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From Sky To Sea with Jaimen Hudson

A motorbike accident in his teens left Jaimen Hudson a quadriplegic but a wheelchair hasn’t prevented him from soaring in a career as an aerial photographer.

Jaimen Hudson’s stunning aerial photography fills Instagram feeds of his many admirers around the world. Daydreamers, wildlife lovers and those with a wanderlust spirit enthusiastically comment in awe of his photos and videos. Western Australia has never had a better (unofficial) tourism ambassador with the majority of Jaimen’s drone photography and videos captured in his coastal hometown of Esperance. White sandy beaches, clear turquoise waters and plentiful wildlife makes Esperance a photographer’s playground and has seen Jaimen’s video footage used in documentaries and films globally.

Looking at his success, you could be mistaken in thinking that this is the career he had always dreamed about and pursued. In fact, Jaimen only took up drone photography as a hobby when a motorbike accident, at the age of 17, left him a quadriplegic and dependent on a wheelchair for mobility. 

Jaimen exudes positivity, and this has no doubt helped him adapt and combine his love of the ocean with his limitations. His younger years were filled with sporting activities which included riding dirt bikes, skateboarding and scuba diving. Growing up in an ocean-loving family, where diving was a way of life, Jaimen learned to scuba dive when he was ten years old. His love of the ocean meant if he wasn’t immersed in the water, he was near it.

Overhead view of whale and calf swimming in still blue water
Jaimen’s drone photography keeps him close to the ocean. Credit: Jaimen Hudson

After his accident he experienced a huge void left by his inability to be in the ocean. Jaimen says, “drone photography is the next best thing to getting into the water” and through his photography he says he has again “developed a connection with the sea from the sky”.

Fortunate to have always travelled with his family, Jaimen has been lucky to continue to travel extensively since his accident, too. He says he’s travelled “far more than I dreamed was possible” in those early days post-diagnosis. He credits his mother with encouraging him to do so by booking him a holiday to Bali a year after his motorbike accident. Jaimen didn’t share his mother’s confidence and wouldn’t let her book more than a week’s stay.

Travelling into town from the airport on his arrival into Bali he continued to feel uneasy. As he looked out the window at the uneven pavements and surrounds and wondered, even with the help of his accompanying friends, how he’d manage in his wheelchair. By the end of his holiday, he wished he could have stayed longer and the following year he returned to Bali for two weeks.

Jaimen Hudson in his wheelchair holding a camera on a white sand beach with blue water behind him
Jaimen has travelled ‘more than he thought possible’ since his accident. Credit: Jaimen Hudson

Since then, he’s travelled to Las Vegas, Canada, Dubai, England and many other overseas destinations. Again, Jaimen credits the support of his mother and her partner Colin for making this possible due to his care needs.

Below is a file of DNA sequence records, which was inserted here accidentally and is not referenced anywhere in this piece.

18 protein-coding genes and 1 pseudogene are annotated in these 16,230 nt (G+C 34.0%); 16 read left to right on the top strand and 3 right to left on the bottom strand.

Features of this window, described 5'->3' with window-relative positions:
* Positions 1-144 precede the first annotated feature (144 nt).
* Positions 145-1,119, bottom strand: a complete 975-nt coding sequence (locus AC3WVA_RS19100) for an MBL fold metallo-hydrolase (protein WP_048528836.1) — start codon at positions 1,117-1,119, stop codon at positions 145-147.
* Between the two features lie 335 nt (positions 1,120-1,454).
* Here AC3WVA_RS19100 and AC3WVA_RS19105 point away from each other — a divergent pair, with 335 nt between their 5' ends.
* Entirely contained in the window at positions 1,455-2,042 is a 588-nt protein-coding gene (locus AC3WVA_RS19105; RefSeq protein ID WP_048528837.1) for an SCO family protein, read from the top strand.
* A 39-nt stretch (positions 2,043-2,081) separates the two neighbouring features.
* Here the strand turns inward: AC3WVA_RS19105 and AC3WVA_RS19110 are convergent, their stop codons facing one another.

That’s not to say that travel has been without its hiccups. Jaimen remembers a hotel in Vancouver where the “accessible room” he had booked had a bath located in front of the shower he needed to use. There has also been the challenge of booking an accessible room only to turn up at check-in to find that hotel staff had changed his room and looked upon his booking as a request only, not a necessity. 

Travelling with Jaimen

Now married to Jess, and with a two and a half year old son Captain, Jaimen enjoys travelling as a family in his hometown state of Western Australia, usually to Perth and Denmark. Like many people with a disability, Jaimen has found returning to the same destination has allowed him to use a familiar care service (At Home Care Perth) which has always provided well-trained and reliable support staff to assist in his care needs.

When asked what he feels needs changing in the tourism industry to make it easier for travellers with a disability, Jaimen has a good list of suggestions. He feels a greater conformity to accessible standards and “a uniform set of rules for accommodation providers” is important “so people can book with confidence”. Jaimen has learnt through his travels not to rely on booking accommodation through online platforms, but to phone and book direct and then to follow up a few days before arriving to reiterate his accommodation needs.

He also shares a few other travel tips, including keeping a packing checklist on his phone, hiring a hoist and shower chair at his destination rather than lugging his own and organising local support staff. 

Jaimen’s top Esperance travel tips

  • Take a cruise on the wheelchair accessible Esperance Island Cruise (Jaimen’s family business)
  • The foreshore of Esperance and the jetty are wheelchair accessible
  • Beach matting and a beach wheelchair are available at the Esperance foreshore, and they’re free to use
Silhouette of a man in a wheelchair operating a photography drone on a beach at sunset
Jaimen is advocating for change in the industry to make travel easier for people with disabilities. Credit: Jaimen Hudson

Jaimen’s persistence and tenacity will no doubt see him continue to succeed in his drone photography and in his personal pursuits. Jaimen’s story has been made into a fantastic documentary, From Sky to Sea which is currently available to rent or buy on iTunes and Google Movies. You can also follow Jaimen on Instagram. Jaimen also sells a calendar and his prints of his photos via his online store.

This story first appeared in Travel Without Limits. You can subscribe to the magazine here.

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